I had no qualms about leaving Tony at the helm; we’d been sharing that duty over the last two days, and I was comfortable with going below. And I was only a few feet away, within easy reach if a question arose. I focused on the large-scale chart and rudimentary math.
In an O’Day 25, the galley faces aft from its position against the cockpit bulkhead. The stove was to starboard next to a small sink, and the icebox lid was beneath the companionway. With the paper chart spread out on the icebox lid, I pushed a drink glass and a table knife—items that had been left unsecured in our haste to leave–out of the way to make room. I could see Tony was standing in the cockpit facing me, hands in his pockets with the tiller between his legs, calmly enjoying the spectacular scenery. I felt no need to hurry charting our course as we were still about 30 minutes from reaching Porlier Passage. We were in relatively open water. All was calm and under control.
Suddenly, a huge explosion of sound and motion shattered my world. I was face down on the cabin sole, not knowing how I got there. Tony was flailing away on top of me. I could hear the outboard screaming at full throttle on the transom. After a few frantic moments of thrashing legs and elbows I made my way up to the cockpit and shut off the outboard motor, which was tilted up on its bracket. Blissful silence. Hall Island—and it was far too close—loomed just to port. I peeked over the side of the boat. Beneath us, there was a huge green rock. Damn! How had we gotten this close!
In the cabin, Tony was examining the bilge. He reported that it was still dry. For the moment we were good . . . and we weren’t even aground. The current was slowly drifting us into deeper water. Despite the recent chaos in our little world, all was now serenely calm. The sun still shone warmly, the water was glassy smooth, and there wasn’t another boat in sight. With still-pounding hearts we sat in the cockpit and discussed what had just happened.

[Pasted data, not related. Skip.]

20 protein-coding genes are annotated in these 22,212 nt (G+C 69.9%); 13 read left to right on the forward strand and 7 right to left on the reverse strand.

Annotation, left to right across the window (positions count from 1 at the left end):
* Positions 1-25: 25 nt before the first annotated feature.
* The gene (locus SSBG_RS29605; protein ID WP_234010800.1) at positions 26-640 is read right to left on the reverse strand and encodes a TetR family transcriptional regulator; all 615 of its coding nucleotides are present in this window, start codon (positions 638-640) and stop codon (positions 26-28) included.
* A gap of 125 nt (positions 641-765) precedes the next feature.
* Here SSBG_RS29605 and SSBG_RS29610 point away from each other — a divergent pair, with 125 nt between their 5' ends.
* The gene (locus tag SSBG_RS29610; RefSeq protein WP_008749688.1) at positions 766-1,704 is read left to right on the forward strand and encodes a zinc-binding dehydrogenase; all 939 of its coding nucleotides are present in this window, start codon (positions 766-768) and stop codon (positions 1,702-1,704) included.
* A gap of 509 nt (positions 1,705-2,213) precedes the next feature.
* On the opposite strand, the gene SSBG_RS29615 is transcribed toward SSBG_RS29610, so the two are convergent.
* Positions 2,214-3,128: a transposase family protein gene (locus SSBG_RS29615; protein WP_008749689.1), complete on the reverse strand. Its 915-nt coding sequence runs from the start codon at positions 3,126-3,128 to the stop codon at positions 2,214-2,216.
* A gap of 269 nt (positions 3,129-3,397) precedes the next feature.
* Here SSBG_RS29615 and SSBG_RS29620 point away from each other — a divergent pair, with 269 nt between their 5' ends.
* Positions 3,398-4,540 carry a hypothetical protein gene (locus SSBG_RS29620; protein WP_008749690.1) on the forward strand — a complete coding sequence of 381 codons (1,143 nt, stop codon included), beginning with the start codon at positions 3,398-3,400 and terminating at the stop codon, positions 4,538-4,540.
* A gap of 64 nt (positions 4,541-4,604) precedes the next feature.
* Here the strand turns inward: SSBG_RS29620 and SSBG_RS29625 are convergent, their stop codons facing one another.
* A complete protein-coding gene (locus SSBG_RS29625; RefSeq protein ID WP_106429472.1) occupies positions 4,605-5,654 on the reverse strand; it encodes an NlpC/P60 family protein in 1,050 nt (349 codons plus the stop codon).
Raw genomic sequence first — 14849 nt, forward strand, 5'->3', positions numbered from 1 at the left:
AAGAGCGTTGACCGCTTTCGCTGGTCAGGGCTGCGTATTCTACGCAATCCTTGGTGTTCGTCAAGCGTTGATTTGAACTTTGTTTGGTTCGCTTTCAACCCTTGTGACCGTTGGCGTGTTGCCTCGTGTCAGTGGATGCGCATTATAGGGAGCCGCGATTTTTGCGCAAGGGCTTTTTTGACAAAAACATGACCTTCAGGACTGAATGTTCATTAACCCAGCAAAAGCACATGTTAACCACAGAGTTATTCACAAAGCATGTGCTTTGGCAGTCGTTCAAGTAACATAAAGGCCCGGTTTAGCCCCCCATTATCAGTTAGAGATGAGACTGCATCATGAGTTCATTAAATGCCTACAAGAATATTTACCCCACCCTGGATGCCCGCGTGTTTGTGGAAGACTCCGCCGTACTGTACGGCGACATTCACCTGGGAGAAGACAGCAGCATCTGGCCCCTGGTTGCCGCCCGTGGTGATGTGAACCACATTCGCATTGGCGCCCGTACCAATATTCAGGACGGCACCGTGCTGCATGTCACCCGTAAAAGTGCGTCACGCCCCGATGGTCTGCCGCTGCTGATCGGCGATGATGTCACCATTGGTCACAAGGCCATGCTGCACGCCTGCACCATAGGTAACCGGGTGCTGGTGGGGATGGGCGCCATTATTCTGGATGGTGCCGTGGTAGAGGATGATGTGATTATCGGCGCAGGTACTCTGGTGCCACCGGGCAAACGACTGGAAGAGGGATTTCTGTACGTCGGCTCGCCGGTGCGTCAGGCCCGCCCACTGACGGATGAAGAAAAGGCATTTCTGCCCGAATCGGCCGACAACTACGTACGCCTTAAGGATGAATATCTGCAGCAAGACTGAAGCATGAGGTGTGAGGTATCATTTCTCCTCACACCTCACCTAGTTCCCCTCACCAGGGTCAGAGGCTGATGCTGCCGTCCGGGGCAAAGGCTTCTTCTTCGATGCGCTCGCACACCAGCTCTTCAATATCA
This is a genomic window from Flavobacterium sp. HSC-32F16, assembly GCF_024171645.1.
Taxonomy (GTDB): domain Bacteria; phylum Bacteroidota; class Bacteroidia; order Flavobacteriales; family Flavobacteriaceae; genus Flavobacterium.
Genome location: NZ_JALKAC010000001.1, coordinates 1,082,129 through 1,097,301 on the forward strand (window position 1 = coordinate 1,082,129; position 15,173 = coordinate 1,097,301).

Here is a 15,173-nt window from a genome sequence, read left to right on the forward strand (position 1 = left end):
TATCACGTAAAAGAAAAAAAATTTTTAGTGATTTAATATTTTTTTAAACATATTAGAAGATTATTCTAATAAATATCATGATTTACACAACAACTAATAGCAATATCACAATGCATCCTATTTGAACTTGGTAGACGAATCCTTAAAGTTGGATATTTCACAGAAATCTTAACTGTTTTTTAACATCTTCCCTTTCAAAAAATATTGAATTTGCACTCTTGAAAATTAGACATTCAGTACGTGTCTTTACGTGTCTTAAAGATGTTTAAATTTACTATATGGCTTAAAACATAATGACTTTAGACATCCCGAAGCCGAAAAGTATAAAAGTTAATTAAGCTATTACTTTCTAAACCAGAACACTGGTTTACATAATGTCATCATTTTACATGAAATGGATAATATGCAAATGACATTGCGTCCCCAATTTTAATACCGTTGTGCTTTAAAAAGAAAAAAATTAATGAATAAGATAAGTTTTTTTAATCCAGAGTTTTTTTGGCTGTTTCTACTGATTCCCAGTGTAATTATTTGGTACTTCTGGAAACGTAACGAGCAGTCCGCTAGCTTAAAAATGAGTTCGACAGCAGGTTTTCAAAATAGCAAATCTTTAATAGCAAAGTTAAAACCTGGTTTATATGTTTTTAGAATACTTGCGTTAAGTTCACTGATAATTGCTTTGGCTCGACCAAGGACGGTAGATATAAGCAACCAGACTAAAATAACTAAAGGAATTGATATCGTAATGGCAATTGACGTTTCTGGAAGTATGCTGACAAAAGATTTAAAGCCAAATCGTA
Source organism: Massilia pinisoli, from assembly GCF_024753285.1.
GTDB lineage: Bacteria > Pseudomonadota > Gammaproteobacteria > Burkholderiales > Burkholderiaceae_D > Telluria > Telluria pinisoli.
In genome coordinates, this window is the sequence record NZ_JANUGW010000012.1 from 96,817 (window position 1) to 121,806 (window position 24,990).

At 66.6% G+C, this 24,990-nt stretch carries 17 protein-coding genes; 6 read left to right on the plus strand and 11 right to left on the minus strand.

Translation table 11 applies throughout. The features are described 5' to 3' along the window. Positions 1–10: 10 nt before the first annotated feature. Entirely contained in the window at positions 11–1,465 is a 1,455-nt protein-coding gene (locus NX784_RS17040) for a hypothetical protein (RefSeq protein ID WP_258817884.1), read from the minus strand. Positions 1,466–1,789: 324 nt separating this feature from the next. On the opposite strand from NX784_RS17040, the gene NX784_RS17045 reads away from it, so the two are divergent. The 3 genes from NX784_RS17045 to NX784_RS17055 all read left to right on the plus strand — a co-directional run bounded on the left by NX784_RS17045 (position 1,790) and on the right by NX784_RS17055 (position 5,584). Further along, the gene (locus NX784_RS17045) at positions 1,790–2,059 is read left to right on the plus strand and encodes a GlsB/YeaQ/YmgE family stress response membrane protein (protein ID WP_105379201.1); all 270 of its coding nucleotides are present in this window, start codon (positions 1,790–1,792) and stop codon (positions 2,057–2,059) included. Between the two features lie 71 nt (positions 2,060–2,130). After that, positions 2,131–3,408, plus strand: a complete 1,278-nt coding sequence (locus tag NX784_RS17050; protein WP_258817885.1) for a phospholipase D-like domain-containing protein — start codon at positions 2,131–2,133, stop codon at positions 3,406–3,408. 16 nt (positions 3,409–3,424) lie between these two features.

It was obvious that Tony had been cutting the corner. We were nowhere near the center of the gap that I had pointed out between Hall and Reid Islands. An examination of the chart showed two rocks, one that was visible about 100 feet off the end of the island, and the other lurking just below the surface soon after and slightly to seaward. Tony had not seen the submerged rock on the chart. Tony was in unfamiliar waters; I wasn’t. At a minimum, I should have reviewed the chart with him as we approached the gap. Short of that, by simply sticking my head out the companionway every now and again to keep an eye on where we were going, it’s likely we could have skirted any trouble. All that said, we were still afloat and there were no bodily injuries. It was time to determine our next step.
Further examination of the bilge confirmed that no water was coming in, and that there were no visible cracks in the fiberglass. The mast was still up, and the outboard was still attached to the stern. The trailing edge of the dodger had been pulled off its snaps and pushed forward, with just one errant snap that had been pulled out of the deck.